Cycle File: The Pedalophile


Daisy, Daisy, give me your answer do
I’m half crazy all for the love of you
It won’t be a stylish marriage
I can’t afford a carriage
But you’ll look sweet upon the seat
Of a bicycle built for two.
    Daisy Bell (Bicycle Built for Two)*

We keen cyclists all love our bicycles built for one but we are not keen to share them with anyone, let alone total strangers.
In the first week of the 100th Tour de France, Swedish police were on the hunt for a Dʒæk the Ripper who either dislikes bicycles a lot or likes them a little too much.

The Stuff story under the heading “Man caught having sex with bike”* didn’t say if the velocipede in question was the town bike, a recreational bone-shaker, a knobbly mountain bike, a stripped down racing model, a penny farthing or a plain unicycle.

It  transpires that while he may have been “caught” it was only unphotogenically on camera; so far he has eluded the clutches of the long leg of the Swedish law. British bobbies on bicycles two by two are much more efficient.*

Let down once too often
“This man is probably completely harmless, bicycles are just his thing. I am not scared of him, but mostly irritated over all the punctures I have had to fix.”
Per Edstrom

Annoyance at being let down so often had caused cyclist Per Edstrom to set up a camera outside his home which captured video footage of the bike molester red-handed, if not red faced, because he was hooded.

Apparently the pedalophile is seen (on YouTube?) surgically cutting open a tyre and then disporting himself as the tyre expires. Even without a helmet cycle solitaire may be safe sex but it’s still probably rather deflating psychologically.

Osterlund police think that Edstrom’s bike-slasher could be linked to a series of similar crimes in the area five years ago, resulting in mutilated tyres on 20 bikes. However it’s possible that over the quinquennium this original offender may have retired, but not as often, perforce, as Per Edstrom.  A new Scandinavian  crime cycle may have begun.

Do you think my bum looks big on this?

Do you think my bum looks big on this?

Safety in Numbers?
“It appears that the driver has simply not seen all of the cyclists when overtaking them and pulled back into the group,” Senior Sergeant Dave Litton

An anti-cyclonic atmosphere has been brewing in this part of the world for some time and there is a fair bit of mutual loathing between cyclists, especially the road recreational variety, and motorists, despite the fact that many, of course, are both.

It’s not just solitary bikes that are an endangered species. The Sunday before last I went for a pedal into Christchurch’s Cathedral Square, fully opening on 28 June to the public for the first time since the February 2011 quake as the armed forces finally withdrew the military cordon set up around the Red Zone on 3 March 2011.

Heading around Cashmere Road, a popular cycle route at the foot of Cashmere Hills, I was passed by two pairs of cyclists who insisted on maintaining their two abreast formation as they passed me near some tricky bends.  At the next compulsory stop I caught up and suggested that they ride single file on this route, especially when passing other cyclists, even slow coaches like me. One argued that if they rode single file motorists would force them further over to the shoulder. I maintained that it was still safer all round.

Four days later a  pellaton of about a dozen cyclists on the open road on the outskirts of Hamilton was struck by a car. Four were taken to Waikato Hospital and one later died after the driver swerved into the cycle bunch to avoid an on-coming car.  According to police it seems that lack of visibility, along with the driver not allowing sufficient space to perform the overtaking, contributed to this collision. Overtaking vehicles are supposed to have 100 metres of clear space ahead throughout the passing manoeuvre.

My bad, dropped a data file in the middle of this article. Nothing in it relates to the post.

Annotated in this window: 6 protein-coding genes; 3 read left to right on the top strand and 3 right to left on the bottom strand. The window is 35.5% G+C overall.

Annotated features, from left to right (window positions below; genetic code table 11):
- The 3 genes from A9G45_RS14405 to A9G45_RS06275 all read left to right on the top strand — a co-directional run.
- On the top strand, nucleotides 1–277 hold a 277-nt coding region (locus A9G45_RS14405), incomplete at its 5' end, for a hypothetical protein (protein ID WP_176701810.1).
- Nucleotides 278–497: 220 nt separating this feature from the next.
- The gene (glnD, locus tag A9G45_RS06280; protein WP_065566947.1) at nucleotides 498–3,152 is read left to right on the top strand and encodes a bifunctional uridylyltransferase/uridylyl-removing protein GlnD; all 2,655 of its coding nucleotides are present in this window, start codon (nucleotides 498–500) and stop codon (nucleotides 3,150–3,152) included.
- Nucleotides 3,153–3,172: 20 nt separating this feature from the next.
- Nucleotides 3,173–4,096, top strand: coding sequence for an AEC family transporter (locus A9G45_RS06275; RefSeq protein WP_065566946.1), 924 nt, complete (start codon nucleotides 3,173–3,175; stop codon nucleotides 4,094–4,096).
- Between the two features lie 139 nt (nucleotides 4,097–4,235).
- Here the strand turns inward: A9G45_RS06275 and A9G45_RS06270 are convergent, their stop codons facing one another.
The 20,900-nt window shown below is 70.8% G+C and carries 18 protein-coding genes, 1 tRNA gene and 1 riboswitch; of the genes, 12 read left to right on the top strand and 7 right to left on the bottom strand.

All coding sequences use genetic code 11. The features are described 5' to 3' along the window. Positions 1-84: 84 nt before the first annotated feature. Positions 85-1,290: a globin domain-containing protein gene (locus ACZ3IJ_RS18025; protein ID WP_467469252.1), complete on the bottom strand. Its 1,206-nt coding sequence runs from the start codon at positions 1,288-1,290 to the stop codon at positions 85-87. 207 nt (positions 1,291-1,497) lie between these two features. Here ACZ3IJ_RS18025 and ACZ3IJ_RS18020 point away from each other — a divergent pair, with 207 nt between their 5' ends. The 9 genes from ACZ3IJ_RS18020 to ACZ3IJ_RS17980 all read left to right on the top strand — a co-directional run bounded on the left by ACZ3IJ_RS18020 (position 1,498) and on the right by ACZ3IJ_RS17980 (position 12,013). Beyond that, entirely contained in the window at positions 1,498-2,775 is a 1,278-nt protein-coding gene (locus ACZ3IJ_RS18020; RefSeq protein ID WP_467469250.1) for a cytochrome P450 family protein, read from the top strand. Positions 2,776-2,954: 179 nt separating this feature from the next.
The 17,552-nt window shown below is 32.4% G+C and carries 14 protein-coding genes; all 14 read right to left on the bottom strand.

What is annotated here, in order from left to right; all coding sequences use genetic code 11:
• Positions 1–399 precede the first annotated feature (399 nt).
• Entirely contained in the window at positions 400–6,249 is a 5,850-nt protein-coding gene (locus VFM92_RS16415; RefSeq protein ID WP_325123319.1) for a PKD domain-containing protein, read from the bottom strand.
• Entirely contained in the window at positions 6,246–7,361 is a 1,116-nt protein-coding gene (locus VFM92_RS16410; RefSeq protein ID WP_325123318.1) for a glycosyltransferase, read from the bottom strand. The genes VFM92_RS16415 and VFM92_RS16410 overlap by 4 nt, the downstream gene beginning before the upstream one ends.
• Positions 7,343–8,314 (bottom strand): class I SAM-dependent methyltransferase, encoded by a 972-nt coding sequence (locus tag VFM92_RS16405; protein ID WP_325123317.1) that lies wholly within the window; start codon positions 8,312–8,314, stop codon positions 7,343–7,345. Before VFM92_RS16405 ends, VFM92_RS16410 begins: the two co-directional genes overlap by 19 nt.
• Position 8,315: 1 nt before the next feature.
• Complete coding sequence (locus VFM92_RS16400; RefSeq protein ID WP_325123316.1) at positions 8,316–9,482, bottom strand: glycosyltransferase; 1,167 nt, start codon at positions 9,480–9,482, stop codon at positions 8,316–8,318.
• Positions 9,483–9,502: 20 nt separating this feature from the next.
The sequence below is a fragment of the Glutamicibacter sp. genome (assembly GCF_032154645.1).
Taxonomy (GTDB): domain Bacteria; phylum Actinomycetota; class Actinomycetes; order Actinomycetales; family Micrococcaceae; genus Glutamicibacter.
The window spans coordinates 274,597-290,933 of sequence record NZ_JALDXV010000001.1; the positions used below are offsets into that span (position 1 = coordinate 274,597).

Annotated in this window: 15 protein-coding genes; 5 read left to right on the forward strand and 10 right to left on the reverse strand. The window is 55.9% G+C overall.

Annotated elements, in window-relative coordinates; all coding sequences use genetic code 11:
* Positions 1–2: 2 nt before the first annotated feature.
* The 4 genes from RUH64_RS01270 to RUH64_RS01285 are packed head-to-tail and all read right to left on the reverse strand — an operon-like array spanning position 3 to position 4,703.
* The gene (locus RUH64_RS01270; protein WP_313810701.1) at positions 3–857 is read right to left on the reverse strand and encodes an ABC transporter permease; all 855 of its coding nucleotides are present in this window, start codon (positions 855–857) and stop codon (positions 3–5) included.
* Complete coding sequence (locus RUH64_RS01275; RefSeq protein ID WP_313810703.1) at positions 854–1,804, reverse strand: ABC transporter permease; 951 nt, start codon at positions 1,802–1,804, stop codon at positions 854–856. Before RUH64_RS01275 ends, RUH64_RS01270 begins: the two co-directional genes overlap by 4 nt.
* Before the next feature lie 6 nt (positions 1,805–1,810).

It is not so aerodynamically efficient nor so sociable, but if they were in single file they may have been much safer-not that the driver should have attempted to overtake any configuration until sure that the way ahead was clear.

Talking of passing manoeuvres, Lance McKechie was recently walking on the left hand side of a Brisbane thoroughfare shared by pedestrians and cyclists. All the cyclists called out “cyclist on right” when approaching from the rear. I have recently bought an old fashioned cycle bell for the same purpose. It is a rarely seen safety appendage for cycles and, like the absence of turning signals and my small rear vision mirror,  a reflection of a lack of common sense and courtesy among a large number of recreational and commuter cyclists.

If you want  urban cycling safety in numbers go to Vienna. The most convenient way to discover Vienna* is by bike, with 1,200 km of cycle paths used intensively and the availability of Citybikes, which can be rented at 100 stations.* As Chrischurch re-builds post-quakes, cycle friendly infrastructure is getting a lot more attention and Vienna is a poster city.

Beijing Bikes

Beijing Bikes

If you really want a bevy of  bikes  (without the benefit of separate cycleways) try Beijing.  9 million bicycles: something else, as Katie Melua’s dreamy music video shows.*


Postscript: Give Us Your Answer Do!

A month later, UK Driver Daisy Abela has been at the centre of a Twitter storm over after she claimed to have “purposely run over” a cyclist*. Now we know who is really half crazy.

*Blinks  Daisy Bell (Bicycle Built for Two) sung by Londoner Pat Phillips
Man caught having sex with bike   Look Ma-both hands! Roger Miller England Swings  Visiting Viennese cycling tourists get on their bikes  Christchurch psychopaths and cycle paths.  Vid Katie Melua – Nine Million Bicycles    Watch this!,or.r_cp.r_qf.&fp=ee3ce3276c1c2fc4&q=daisy+abela%2C+driver+sorry Daisy Abela!

#Lyall Lukey 
11 July 2013  My other (slightly more) serious blog


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